Marion Richardson (1892–1946), a former student of Edward Johnston (1872–1944) and exponent of the italic revival, developed a set of cards for handwriting instruction called Dudley Writing Cards in the 1930s with advice from Johnston and Alfred Fairbank (1895–1982). She showed cursive letters with small connecting strokes that drew from Johnston’s exploration of the skeletal shapes of letterforms.
Pages from Writing & writing patterns, book 4. Richardson, M., 1974. Writing & writing patterns, book 4. University of London Press, London.
In 1935, she published Writing and Writing Patterns in 1935. This book builds on her observations about the importance of fine motor development in teaching handwriting. In it, handwriting instruction was accompanied by motor exercises based on patterns resulting from the repetition of six elementary forms related to tracing the alphabet.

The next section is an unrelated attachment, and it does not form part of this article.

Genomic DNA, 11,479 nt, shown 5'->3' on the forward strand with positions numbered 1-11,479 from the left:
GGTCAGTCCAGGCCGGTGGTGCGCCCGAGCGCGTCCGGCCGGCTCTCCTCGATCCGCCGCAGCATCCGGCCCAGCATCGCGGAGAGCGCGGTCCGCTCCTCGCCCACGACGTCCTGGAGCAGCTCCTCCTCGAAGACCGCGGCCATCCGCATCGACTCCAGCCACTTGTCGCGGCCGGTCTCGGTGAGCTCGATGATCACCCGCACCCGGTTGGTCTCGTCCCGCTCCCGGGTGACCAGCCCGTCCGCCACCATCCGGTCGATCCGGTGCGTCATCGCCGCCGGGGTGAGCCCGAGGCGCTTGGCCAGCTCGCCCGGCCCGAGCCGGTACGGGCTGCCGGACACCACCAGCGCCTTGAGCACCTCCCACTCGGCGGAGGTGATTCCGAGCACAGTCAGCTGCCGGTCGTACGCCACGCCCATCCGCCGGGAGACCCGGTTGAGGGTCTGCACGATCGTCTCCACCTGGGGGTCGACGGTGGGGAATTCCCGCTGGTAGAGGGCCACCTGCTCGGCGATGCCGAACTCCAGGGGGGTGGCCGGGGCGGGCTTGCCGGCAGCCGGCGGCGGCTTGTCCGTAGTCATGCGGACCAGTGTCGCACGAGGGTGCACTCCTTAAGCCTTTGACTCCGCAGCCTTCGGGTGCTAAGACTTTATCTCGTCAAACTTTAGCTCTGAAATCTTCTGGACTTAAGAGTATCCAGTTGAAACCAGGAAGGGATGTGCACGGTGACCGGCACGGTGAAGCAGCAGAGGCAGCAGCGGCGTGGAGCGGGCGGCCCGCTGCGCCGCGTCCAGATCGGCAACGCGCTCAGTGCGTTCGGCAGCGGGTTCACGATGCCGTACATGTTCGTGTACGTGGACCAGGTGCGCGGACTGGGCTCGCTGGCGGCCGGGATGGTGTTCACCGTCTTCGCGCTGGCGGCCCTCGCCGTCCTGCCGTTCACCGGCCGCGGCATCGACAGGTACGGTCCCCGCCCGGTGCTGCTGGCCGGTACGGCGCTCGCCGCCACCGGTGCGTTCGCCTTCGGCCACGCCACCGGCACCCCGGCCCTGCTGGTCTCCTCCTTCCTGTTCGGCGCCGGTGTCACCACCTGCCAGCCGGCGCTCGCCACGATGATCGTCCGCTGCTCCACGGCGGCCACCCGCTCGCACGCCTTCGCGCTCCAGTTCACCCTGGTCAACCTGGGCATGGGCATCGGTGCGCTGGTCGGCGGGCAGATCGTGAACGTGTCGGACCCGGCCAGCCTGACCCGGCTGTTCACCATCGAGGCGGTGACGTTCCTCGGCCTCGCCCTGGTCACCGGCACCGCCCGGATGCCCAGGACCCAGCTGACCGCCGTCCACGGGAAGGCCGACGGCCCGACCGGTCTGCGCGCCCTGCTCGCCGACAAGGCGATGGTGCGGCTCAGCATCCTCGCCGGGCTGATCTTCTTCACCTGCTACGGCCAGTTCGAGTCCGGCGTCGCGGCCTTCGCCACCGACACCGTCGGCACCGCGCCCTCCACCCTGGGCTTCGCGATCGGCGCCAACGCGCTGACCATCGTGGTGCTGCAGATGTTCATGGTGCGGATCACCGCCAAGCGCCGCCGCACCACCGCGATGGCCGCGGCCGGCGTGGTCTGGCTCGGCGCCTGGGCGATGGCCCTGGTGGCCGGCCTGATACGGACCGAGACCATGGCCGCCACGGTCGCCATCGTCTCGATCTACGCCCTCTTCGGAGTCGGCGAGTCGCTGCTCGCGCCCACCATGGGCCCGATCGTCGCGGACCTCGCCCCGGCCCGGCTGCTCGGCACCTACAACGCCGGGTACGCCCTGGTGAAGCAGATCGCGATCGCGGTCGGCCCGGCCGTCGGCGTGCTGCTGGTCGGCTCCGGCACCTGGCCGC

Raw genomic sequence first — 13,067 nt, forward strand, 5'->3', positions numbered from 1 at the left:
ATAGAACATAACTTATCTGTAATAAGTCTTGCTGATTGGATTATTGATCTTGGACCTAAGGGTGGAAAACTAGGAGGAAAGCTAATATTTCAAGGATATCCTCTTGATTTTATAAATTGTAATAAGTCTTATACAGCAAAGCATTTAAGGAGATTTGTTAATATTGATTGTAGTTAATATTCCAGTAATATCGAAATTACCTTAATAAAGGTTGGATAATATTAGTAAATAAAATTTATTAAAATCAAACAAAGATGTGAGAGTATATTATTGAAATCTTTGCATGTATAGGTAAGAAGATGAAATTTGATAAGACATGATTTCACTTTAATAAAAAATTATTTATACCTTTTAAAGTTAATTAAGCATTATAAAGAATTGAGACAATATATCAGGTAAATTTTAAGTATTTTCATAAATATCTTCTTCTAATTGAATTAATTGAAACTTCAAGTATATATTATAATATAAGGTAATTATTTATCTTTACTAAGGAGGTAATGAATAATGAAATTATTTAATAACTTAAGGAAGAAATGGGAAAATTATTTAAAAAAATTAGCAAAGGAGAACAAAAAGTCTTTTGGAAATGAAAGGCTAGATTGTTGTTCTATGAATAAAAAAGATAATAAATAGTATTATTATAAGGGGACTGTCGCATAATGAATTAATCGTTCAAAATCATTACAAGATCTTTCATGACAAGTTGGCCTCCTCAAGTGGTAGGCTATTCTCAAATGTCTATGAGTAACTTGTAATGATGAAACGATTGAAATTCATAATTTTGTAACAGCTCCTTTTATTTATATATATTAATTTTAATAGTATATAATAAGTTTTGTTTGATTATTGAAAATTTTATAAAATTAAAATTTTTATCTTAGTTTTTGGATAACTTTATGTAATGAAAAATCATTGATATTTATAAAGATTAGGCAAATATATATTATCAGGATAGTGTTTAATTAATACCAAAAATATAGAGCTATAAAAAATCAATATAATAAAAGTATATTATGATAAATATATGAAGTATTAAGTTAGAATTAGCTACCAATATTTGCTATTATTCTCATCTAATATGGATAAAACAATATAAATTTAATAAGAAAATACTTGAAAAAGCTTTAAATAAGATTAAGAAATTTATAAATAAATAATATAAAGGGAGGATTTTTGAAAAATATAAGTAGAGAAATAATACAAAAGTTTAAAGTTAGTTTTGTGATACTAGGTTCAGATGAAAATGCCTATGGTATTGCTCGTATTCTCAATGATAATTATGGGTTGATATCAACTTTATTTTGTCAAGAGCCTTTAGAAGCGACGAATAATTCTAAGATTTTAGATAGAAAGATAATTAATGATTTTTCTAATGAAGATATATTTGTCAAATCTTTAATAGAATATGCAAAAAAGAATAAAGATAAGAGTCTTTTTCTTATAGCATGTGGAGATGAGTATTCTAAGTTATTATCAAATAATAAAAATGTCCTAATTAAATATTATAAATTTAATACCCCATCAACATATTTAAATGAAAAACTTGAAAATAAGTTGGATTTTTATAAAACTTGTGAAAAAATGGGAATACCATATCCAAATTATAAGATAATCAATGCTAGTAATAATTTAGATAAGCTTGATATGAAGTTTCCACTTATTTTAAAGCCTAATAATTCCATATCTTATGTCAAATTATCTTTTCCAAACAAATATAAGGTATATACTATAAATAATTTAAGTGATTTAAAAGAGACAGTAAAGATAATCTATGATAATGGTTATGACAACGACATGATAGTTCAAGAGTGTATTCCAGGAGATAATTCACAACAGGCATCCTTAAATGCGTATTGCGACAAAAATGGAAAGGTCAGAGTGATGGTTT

Marion Richardson’s approach was quite successful, and at the end of the 20th century, it was one of the most widespread models used in England schools. In her book, Handwriting of the twentieth century, Rosemary Sassoon describes Richardson’s contributions to writing development one of the most significant.